Sangiovese is the king of Italian red wines. Also known as Brunello, Prugnolo Gentile, Guarnacciola (in Benevento), Niella (in Corsica) and Tuccanese (in Puglia), it is the most widespread and versatile red grape variety in Italy.
History of Sangiovese and origin of the name
Giovanni Vettorio Soderini was the first person who mentioned Sangiovese. He was a Tuscan agronomist, who wrote a treatise on viticulture as early as 1600, citing Sangiovese with the name "Sangiogheto". However, the origin of the name "Sangiovese" is unknown.
One of the more widespread tale says that the name was given to it by the monks of a monastery on Mount Giove in Santarcangelo di Romagna, who poured the wine they produced - evidently from Sangiovese grapes - to an excellent guest. He was really impressed by the quality of the wine and the bright red color and he asked for its name. But the monks had never thought of giving it a name and so, with a little improvisation, they replied "blood of Jupiter".
Other people says that the name Sangiovese derives from “Sangiovannese", that means a native of San Giovanni Valdarno, in Tuscany. It's true that Sangiovese grape was already widespread in the Etruscan era and it is also true that its origins come from the south of Italy: a DNA analysis in fact determines that it was born from a spontaneous cross between Ciliegiolo and Calabrese di Montenuovo.
The characteristics of Sangiovese
It is a late variety grape with a good adaptability and a tendency to overproductions. It has medium-sized, three-lobed or five-lobed leaves, light green in color; the berry is medium-large, ovoid with a regular shape. The skin is purplish tending to black, very rich in bloom. Like many red grape varieties, it produces better if growned in clayey-calcareous soils rich in skeleton.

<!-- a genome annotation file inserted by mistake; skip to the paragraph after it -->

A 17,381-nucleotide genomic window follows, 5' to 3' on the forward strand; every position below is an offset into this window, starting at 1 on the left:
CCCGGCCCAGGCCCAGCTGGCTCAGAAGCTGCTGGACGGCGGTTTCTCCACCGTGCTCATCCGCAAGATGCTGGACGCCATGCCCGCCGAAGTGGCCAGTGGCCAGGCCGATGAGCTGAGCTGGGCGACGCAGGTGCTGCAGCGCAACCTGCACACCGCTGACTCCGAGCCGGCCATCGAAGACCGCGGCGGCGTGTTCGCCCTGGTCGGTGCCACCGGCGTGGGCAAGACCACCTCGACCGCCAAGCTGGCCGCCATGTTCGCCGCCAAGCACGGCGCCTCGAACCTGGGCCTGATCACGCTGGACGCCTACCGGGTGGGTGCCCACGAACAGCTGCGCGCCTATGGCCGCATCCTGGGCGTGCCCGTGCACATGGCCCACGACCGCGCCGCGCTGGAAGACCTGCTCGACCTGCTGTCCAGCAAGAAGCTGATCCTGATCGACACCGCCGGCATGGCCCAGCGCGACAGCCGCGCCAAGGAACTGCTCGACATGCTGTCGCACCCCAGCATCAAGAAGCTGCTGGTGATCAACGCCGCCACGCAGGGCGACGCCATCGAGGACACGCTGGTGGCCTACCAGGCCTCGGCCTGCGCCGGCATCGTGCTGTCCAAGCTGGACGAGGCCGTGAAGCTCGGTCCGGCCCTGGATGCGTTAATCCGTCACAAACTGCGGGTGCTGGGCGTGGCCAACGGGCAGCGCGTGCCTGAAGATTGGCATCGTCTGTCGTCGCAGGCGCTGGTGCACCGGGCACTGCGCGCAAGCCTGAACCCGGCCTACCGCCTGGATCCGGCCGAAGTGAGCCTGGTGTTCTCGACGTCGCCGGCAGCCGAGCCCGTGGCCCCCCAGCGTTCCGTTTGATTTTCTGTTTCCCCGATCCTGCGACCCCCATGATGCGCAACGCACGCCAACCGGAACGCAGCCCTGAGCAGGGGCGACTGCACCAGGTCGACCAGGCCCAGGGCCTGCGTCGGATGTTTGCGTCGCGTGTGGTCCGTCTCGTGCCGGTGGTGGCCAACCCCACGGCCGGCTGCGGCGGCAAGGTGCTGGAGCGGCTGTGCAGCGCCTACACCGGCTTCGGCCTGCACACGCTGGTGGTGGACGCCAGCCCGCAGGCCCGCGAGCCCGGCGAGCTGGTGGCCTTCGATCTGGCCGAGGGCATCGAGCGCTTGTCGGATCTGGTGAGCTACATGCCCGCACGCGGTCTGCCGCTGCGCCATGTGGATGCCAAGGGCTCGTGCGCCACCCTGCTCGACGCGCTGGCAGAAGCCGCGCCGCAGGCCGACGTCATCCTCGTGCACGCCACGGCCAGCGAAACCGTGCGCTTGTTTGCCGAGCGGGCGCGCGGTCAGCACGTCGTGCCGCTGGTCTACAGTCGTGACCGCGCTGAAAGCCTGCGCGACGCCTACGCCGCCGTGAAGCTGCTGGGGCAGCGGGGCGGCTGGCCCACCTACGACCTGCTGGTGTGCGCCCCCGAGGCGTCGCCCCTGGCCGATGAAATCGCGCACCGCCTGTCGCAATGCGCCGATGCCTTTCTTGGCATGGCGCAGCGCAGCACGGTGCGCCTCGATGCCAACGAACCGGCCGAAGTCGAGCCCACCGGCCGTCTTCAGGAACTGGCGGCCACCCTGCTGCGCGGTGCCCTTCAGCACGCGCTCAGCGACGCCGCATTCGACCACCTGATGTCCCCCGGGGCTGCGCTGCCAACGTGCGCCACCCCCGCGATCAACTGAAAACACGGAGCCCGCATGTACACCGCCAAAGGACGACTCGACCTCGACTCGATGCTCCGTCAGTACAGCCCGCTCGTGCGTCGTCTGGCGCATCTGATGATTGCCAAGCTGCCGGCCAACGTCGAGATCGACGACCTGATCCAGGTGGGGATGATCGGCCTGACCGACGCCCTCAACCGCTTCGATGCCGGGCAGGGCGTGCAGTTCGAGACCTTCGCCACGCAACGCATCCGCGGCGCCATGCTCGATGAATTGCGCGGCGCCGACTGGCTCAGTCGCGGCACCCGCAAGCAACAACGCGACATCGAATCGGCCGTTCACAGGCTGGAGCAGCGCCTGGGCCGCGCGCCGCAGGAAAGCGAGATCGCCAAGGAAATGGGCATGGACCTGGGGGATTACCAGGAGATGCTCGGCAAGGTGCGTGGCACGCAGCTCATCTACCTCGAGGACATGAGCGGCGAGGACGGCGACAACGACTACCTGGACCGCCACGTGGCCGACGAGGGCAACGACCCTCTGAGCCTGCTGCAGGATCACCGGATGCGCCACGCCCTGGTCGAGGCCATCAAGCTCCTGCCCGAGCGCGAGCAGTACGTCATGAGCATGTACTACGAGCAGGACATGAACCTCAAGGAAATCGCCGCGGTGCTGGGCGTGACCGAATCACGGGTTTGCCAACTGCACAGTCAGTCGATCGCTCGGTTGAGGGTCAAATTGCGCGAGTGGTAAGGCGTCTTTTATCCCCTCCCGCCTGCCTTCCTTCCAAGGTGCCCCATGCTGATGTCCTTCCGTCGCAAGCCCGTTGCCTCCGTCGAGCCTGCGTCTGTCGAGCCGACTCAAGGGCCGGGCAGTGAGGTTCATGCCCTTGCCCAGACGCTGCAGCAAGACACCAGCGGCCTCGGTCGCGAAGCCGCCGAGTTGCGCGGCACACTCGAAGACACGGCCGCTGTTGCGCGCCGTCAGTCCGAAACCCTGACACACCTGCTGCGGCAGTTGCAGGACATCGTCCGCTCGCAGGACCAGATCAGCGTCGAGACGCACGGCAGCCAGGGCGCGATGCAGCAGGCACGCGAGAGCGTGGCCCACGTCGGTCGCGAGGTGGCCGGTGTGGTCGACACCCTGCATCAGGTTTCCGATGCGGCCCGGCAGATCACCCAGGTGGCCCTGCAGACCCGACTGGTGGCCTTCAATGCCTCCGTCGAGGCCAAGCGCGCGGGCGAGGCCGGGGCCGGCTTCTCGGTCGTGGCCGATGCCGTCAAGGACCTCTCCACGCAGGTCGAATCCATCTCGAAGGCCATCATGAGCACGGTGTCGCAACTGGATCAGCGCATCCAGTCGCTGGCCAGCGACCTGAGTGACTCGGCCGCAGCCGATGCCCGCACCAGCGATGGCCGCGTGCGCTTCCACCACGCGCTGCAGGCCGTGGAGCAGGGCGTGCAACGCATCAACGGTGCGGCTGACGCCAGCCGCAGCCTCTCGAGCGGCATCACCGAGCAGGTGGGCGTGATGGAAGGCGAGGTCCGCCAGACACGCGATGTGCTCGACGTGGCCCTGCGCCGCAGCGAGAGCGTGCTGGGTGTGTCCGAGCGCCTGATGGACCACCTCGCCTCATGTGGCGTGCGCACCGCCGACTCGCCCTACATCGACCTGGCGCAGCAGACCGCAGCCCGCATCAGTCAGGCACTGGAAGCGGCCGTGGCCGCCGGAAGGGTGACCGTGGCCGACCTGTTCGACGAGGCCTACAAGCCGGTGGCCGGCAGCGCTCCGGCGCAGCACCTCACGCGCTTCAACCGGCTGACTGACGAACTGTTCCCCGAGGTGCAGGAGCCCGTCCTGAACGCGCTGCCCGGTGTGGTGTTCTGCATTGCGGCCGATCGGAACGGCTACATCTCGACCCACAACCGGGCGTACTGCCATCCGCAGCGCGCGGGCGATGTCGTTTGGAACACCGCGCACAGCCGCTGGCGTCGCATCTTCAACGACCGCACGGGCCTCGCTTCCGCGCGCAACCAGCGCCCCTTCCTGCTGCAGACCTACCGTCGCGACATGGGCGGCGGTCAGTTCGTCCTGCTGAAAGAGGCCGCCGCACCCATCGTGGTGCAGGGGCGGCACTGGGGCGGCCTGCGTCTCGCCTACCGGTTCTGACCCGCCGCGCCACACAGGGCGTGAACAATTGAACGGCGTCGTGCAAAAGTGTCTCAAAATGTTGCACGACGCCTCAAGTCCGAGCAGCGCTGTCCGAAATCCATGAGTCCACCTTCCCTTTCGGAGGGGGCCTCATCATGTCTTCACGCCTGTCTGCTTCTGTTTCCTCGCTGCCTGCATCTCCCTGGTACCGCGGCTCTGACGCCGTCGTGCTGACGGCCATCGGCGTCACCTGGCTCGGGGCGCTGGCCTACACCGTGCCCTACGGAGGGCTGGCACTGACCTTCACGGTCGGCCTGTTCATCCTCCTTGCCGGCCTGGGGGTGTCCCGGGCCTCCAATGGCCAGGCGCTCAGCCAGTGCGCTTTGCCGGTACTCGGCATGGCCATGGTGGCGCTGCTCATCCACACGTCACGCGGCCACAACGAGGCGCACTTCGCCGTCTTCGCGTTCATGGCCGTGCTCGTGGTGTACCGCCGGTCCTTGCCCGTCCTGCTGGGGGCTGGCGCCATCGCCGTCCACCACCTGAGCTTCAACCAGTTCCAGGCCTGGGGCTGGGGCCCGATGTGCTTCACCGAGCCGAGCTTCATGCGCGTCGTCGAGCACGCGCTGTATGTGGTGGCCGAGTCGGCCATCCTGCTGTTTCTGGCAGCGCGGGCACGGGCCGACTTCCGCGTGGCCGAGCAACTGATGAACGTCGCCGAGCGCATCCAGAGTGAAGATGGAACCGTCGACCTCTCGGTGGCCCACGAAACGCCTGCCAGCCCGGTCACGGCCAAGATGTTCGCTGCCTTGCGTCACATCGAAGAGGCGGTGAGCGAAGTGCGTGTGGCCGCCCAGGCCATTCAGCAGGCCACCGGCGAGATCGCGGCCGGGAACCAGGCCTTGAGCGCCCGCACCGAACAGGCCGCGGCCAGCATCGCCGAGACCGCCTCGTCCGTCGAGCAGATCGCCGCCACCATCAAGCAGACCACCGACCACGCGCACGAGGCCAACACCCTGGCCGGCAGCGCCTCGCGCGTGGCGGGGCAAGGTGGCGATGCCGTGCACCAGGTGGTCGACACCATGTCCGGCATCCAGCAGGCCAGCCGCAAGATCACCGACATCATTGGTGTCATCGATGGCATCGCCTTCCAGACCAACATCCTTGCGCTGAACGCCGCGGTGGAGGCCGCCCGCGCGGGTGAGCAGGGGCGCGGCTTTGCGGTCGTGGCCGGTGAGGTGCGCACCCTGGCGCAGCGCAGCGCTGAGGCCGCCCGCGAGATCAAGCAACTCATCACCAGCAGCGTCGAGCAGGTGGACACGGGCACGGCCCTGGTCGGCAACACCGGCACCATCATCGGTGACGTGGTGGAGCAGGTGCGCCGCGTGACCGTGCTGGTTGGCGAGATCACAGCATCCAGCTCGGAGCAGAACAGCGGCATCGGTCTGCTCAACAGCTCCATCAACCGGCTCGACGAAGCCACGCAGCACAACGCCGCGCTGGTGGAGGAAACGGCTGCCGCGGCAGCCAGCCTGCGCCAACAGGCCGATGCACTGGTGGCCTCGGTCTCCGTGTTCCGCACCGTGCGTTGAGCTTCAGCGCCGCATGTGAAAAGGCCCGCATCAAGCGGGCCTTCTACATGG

The versatility of this grape is remarkable: under the right environmental conditions Sangiovese gives extremely fine wines with great longevity, but it is also possible to make daily wine, less demanding. It can also be used for sparkling and passito wines.
Sangiovese wines are alcoholic, concentrated and able to aging over time. In less hot years acidity and tannin must be kept under control, which is why cutting is frequently used to mitigate some typical varietal impetus. The first typical smell of Sangiovese is a hints of plum, cherry and blackberry and then it can have a smell of vanilla, coffee and cocoa deriving from the barrel wood in which Sangiovese aged.
How to pair Sangiovese
The ideal pairing of Sangiovese range from first courses to meat sauces, grilled and baked red meats. The “reserve" wines express the best in terms of structure and aromas, and can also be combined with game (baked wild boar).
Sangiovese Grosso grape produces wines that are considered the best Italian and world red wines, together with Nebbiolo grape in Piedmont. Sangiovese is vinified pure 100% or blended often with Cabernet Sauvignon in Tuscany or with native southern grapes in the southern regions.